GORBACHEV AND THE SOVIET ECONOMY
Before Gorbachev's arrival, Soviet leaders simply accepted rationing and the status quo instead of trying to improve things. The economy stagnated. Describing the Soviet economy, Gorbachev wrote: "Finances were in disarray, and the economy was out of balance and in deficit. There was a shortage not only of foodstuffs and industrial goods, but also of metals, fuel and building materials."
Gorbachev knew that something needed to be done about the economy but his moves toward economic reforms were uncertain and somewhat inept and based more on the policies of steering a course between hardliners and reforms than on economic realities. Gorbachev's biographer Martin McClauley, told the Los Angeles Times, Gorbachev "didn't understand economics and he didn't understand what he was doing."
Gorbachev economic reforms broke down the old system but failed to replace it with something that worked. Prices rose, supplies grew scarce, the lines got longer, crops rotted because the new economy could not handle the workload. The reforms only seemed to open up the black market and shadow economy while the official economy went broke and eventual collapse seemed inevitable.
Perestroika, literally “rebuilding” or “restructing”, was Gorbachev's campaign to revitalize the communist party, the Soviet economy, and Soviet society by reforming economic, political, and social mechanisms. Perestroika was aimed primarily to the economy, but it was meant to refer to society in general. It was an effort to move the Soviet Union away from the command economy. In many ways the reforms were not all that different from Lenin’s New Economic Policy and Deng’s economic liberalization in China. Gorbachev always said that his goal was to modernize Socialism not overthrow it and thus keep the Communist party in power.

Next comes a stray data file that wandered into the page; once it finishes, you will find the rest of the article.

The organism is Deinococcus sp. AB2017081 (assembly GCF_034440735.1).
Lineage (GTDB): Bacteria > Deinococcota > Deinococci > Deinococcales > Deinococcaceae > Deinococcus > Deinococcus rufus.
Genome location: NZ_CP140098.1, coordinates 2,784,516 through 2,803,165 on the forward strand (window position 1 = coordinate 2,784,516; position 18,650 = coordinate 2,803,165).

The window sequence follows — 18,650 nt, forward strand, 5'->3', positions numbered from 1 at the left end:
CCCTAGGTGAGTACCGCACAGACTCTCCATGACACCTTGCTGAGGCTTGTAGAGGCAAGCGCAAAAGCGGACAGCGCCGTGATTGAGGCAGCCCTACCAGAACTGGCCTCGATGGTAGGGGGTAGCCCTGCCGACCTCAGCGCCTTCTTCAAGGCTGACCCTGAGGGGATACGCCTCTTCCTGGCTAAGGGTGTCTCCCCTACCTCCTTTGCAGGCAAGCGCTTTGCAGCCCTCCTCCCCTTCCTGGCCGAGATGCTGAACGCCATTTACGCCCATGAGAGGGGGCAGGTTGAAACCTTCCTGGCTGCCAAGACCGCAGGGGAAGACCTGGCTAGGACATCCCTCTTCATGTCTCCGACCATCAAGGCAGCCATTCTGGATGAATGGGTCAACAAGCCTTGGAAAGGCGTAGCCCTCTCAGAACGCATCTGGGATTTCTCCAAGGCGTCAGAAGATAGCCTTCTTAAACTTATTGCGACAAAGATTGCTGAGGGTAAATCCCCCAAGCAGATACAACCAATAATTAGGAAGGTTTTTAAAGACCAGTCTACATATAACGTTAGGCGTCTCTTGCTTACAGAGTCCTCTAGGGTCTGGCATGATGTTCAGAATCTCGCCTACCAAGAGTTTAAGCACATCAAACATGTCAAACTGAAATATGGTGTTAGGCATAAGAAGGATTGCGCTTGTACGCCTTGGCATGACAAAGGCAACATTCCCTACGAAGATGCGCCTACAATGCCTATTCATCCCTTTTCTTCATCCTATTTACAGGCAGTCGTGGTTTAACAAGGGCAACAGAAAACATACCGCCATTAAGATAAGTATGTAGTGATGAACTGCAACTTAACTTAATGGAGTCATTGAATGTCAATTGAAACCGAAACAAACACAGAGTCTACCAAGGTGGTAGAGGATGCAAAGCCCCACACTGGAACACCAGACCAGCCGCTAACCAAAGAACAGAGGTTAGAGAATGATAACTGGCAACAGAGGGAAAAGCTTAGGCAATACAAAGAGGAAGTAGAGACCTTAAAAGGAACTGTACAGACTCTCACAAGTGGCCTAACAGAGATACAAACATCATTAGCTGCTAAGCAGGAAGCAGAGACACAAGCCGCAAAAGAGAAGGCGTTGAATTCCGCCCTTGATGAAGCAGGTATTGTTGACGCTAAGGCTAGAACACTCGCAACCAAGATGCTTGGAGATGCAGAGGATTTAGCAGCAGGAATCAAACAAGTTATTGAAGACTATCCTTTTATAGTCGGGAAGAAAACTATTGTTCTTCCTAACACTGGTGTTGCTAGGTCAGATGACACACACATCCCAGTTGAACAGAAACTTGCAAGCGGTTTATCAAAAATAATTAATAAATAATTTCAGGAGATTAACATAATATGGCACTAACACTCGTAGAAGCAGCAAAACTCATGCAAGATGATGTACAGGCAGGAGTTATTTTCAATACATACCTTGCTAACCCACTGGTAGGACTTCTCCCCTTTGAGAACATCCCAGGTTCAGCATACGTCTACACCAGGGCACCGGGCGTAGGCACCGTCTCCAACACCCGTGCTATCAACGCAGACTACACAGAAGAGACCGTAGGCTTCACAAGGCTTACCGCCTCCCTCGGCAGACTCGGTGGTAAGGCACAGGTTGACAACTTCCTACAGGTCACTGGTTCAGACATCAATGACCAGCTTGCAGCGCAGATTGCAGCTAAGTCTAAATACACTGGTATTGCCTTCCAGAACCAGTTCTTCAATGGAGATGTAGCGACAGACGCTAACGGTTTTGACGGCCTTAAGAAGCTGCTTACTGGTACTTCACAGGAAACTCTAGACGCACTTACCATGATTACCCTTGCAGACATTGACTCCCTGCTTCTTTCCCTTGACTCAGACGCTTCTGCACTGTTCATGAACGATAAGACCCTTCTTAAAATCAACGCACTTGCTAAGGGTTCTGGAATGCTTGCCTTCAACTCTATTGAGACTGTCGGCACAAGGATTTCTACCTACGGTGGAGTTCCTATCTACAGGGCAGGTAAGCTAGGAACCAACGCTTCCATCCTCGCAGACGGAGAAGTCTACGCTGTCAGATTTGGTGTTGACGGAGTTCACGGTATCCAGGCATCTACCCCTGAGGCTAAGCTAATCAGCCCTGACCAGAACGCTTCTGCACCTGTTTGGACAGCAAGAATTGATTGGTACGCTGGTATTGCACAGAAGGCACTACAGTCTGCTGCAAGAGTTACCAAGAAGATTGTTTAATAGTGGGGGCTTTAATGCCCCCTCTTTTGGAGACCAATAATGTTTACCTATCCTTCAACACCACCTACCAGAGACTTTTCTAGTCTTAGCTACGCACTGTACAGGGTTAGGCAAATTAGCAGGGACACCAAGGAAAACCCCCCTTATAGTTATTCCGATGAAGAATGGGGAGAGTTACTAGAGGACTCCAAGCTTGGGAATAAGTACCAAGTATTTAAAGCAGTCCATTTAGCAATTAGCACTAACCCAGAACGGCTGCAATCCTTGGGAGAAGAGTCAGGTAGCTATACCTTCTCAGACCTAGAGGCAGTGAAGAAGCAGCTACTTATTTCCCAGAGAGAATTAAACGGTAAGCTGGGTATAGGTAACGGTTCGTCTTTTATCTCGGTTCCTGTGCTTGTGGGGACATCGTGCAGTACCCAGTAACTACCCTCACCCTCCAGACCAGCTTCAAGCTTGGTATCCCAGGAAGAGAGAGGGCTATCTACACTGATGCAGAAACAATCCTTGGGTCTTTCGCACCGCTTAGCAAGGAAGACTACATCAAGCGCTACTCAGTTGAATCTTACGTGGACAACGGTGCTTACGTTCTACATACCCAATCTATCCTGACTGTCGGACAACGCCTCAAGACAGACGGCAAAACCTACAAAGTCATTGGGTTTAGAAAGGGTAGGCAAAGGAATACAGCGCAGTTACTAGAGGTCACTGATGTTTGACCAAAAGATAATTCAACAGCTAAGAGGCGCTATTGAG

Over the course of Soviet rule, society in the Soviet Union had grown more urbanized, better educated, and more complex. Old methods of exhortation and coercion were inappropriate, yet Brezhnev's government had denied change rather than mastered it. Despite Andropov's efforts to reintroduce some measure of discipline, the communist superpower remained stagnant. Once Gorbachev began to call for bolder reforms, the "acceleration" gave way to perestroika. [Source: Library of Congress, July 1996 *]
Throughout the early years of his rule, Gorbachev spoke of perestroika , but only in early 1987 did the slogan become a full-scale campaign and yield practical results. At that time, measures were adopted on the formation of cooperatives and joint ventures. At a plenum of the CPSU Central Committee in January 1987, Gorbachev explicitly applied the label to his program to devolve economic and political control. In economics, perestroika meant greater leeway in decision making for plant managers, allowance for a certain degree of individual initiative and the chance to make a profit. *
In January 1988, the new Law on State Enterprises went into effect, allowing enterprises to set many of their own prices and wages. Results were disappointing, however, because workers demanded steep wage increases. As the government printed more money, products fetched higher prices outside the official economy. Thus, goods usually sold in state stores at fixed prices quickly disappeared as speculators snatched them up or producers ceased making deliveries. By September 1988, many staple products could not be found even in Moscow. During 1988-89 Gorbachev also issued orders to the oblast party committees to cease interfering in the economy, and he cut the staffs of state committees and ministries involved in the economy in order to prevent them from further tampering with it. Without the state and the party to hold it together and guide it, the economy went into free-fall. *
In the summer of 1990, Yeltsin, who had been elected chairman of the Supreme Soviet of the Russian Republic in May, backed a radical economic reform plan that would have spelled the end of many special interests within the party. Gorbachev in turn presented a much less extreme "Presidential Plan," which the Supreme Soviet of the Soviet Union passed. Yeltsin threatened that the Russian Republic would proceed with the initial radical plan, but shortly thereafter he suspended it. *